Who says that teaching stops when the bell rings? Josh Grizzelle, a 5th grade science teacher here in Birdville, is using Web 2.0 tools to take advantage of “teachable moments” whenever and wherever they occur. Among the tools Josh is using:
- WetPaint wiki–This serves as Josh’s class website and hub of student information. The wiki includes curriculum information, assignments, student video projects, external links, videos for reviewing concepts, class materials, discussion threads, and more.
- YouTube channel–One of the coolest things about the resources Josh has made available to his students is that most were created by either Josh himself or his students. On his YouTube channel, visitors can see examples where Josh took advantage of opportunities such as a lizard he encountered locally, a trip to Yellowstone, or an expedition to the Big Bend area of south Texas. Rather than letting such events pass by, he used a video camera to create a teaching tool, passing on knowledge to his students as he learned it.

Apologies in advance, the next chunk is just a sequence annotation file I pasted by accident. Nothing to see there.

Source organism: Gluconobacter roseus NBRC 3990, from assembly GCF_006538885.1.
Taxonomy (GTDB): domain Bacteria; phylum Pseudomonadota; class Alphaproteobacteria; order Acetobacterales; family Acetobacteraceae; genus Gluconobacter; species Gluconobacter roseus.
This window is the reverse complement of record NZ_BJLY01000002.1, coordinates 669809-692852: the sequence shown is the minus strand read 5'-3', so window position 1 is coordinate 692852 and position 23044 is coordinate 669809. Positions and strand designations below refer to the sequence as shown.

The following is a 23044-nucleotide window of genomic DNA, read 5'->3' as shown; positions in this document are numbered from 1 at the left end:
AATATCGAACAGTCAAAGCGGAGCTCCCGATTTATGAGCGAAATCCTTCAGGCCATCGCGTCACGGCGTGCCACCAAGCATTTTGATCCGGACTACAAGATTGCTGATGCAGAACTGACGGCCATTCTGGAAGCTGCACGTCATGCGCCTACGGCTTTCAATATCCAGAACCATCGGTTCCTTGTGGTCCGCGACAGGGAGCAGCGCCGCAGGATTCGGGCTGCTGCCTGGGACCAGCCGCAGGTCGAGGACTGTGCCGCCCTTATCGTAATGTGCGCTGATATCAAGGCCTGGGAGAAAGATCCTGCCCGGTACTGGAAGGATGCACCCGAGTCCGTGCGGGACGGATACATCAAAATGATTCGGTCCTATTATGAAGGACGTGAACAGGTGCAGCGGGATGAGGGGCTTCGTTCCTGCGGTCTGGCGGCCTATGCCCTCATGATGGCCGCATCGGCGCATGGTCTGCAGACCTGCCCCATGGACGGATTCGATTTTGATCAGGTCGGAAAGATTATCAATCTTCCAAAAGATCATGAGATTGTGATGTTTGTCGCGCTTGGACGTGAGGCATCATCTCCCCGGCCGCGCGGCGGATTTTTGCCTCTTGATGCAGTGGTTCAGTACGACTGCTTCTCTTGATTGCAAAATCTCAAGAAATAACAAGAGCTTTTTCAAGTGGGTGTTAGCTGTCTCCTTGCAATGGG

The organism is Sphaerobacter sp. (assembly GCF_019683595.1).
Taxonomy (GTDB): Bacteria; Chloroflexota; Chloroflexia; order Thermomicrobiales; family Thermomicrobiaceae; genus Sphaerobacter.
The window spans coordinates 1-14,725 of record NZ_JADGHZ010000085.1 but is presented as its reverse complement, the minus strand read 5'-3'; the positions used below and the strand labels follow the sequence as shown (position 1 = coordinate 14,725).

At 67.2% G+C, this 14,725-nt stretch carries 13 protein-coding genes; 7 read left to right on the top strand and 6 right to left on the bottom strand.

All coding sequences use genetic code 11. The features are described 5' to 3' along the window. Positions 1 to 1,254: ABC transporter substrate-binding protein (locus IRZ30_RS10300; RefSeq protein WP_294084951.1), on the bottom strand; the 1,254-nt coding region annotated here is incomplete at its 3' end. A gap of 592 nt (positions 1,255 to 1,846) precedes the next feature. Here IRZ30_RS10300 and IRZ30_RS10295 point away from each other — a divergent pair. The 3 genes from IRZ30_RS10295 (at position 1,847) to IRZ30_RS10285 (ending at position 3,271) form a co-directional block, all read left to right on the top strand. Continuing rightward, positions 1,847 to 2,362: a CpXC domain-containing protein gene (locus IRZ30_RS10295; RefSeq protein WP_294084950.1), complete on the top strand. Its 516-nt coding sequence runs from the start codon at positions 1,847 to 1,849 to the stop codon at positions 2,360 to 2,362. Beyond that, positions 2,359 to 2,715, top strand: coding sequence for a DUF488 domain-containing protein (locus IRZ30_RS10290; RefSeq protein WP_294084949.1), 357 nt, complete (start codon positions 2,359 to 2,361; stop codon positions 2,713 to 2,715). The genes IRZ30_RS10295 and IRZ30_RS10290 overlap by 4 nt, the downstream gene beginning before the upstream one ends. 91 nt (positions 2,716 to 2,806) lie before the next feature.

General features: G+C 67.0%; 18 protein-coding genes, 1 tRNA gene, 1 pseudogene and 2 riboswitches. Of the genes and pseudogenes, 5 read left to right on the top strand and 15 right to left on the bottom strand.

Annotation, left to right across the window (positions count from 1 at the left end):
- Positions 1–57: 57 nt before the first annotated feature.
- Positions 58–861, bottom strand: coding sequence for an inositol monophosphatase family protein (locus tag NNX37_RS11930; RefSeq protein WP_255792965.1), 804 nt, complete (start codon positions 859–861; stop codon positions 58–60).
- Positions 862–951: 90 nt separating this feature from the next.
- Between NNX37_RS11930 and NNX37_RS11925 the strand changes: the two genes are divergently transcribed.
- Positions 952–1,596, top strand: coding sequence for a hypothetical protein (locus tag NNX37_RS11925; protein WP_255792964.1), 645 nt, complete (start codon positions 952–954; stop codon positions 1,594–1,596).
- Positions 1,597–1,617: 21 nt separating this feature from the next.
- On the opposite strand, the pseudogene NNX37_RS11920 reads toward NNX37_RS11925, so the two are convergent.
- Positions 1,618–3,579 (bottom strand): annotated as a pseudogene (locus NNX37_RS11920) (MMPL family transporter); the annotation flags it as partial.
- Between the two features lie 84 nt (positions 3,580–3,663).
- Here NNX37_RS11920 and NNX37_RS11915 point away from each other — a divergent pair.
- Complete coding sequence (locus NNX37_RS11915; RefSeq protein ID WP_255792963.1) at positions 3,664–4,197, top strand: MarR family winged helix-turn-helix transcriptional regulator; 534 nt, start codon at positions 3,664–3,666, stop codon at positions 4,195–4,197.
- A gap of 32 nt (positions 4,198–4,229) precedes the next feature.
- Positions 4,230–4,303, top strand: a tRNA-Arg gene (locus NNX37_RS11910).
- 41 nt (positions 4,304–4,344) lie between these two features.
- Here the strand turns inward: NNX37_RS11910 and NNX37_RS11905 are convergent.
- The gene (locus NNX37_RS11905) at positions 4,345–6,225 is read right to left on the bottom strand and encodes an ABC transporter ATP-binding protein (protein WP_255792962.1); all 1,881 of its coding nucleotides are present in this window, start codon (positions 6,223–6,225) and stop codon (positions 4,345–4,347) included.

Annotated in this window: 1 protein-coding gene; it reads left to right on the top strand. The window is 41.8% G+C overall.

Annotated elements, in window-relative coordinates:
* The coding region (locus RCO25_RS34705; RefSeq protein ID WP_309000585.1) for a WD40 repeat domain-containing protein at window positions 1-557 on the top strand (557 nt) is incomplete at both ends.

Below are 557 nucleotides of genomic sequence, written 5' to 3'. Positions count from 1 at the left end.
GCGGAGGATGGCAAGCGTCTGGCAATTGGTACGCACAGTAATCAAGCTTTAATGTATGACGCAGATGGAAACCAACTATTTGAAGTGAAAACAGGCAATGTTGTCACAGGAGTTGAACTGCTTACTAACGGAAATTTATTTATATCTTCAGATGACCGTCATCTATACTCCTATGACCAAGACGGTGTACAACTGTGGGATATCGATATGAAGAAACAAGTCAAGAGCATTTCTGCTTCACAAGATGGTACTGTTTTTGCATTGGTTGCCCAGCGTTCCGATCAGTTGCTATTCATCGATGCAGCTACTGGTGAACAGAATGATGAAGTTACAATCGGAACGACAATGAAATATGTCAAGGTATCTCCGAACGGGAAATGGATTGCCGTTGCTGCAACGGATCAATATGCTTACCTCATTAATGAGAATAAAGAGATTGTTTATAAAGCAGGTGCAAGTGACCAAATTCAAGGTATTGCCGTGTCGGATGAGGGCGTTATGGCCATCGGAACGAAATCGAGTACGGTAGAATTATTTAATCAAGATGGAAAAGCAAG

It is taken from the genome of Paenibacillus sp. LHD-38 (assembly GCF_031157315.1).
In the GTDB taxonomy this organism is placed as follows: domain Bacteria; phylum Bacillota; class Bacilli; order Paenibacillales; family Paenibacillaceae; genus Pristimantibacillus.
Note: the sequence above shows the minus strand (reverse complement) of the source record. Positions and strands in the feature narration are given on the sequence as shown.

- Student videos–Assessment is, of course, an ever-present reality. In our district, focuses on programs such as Continuous Improvement place even greater (excessive might be more accurate) emphasis on assessment. Students can grow numb to the repetitive pre-testing, formative testing, and post-testing. In Mr. Grizzelle’s classroom, students are given the opportunity to forego the paper-and-pencil drill each six weeks period. Rather, they create videos to demonstrate their understanding of key concepts. The videos are hosted on Josh’s YouTube channel and embedded into his class wiki.
Josh’s students are applying and gaining many critical, 21st century skills, including media literacy, creativity, collaboration, communication, initiative/self-direction, etc. They are also very likely to be much more motivated to create and use technology-rich, real-world products, as opposed to the resigned compliance so typical of many students being force-fed traditional curriculums, assignments, and assessments. The level of technical ability required to do the things Josh is doing is relatively small, by the way. The main commitment is the time it takes to do initial setup (of the wiki and YouTube channel), ongoing maintenance (similar to writing lesson plans, creating materials, etc.), and some time to edit/publish video projects. The payoffs include engaged, highly-achieving students and a wealth of resources available 24/7.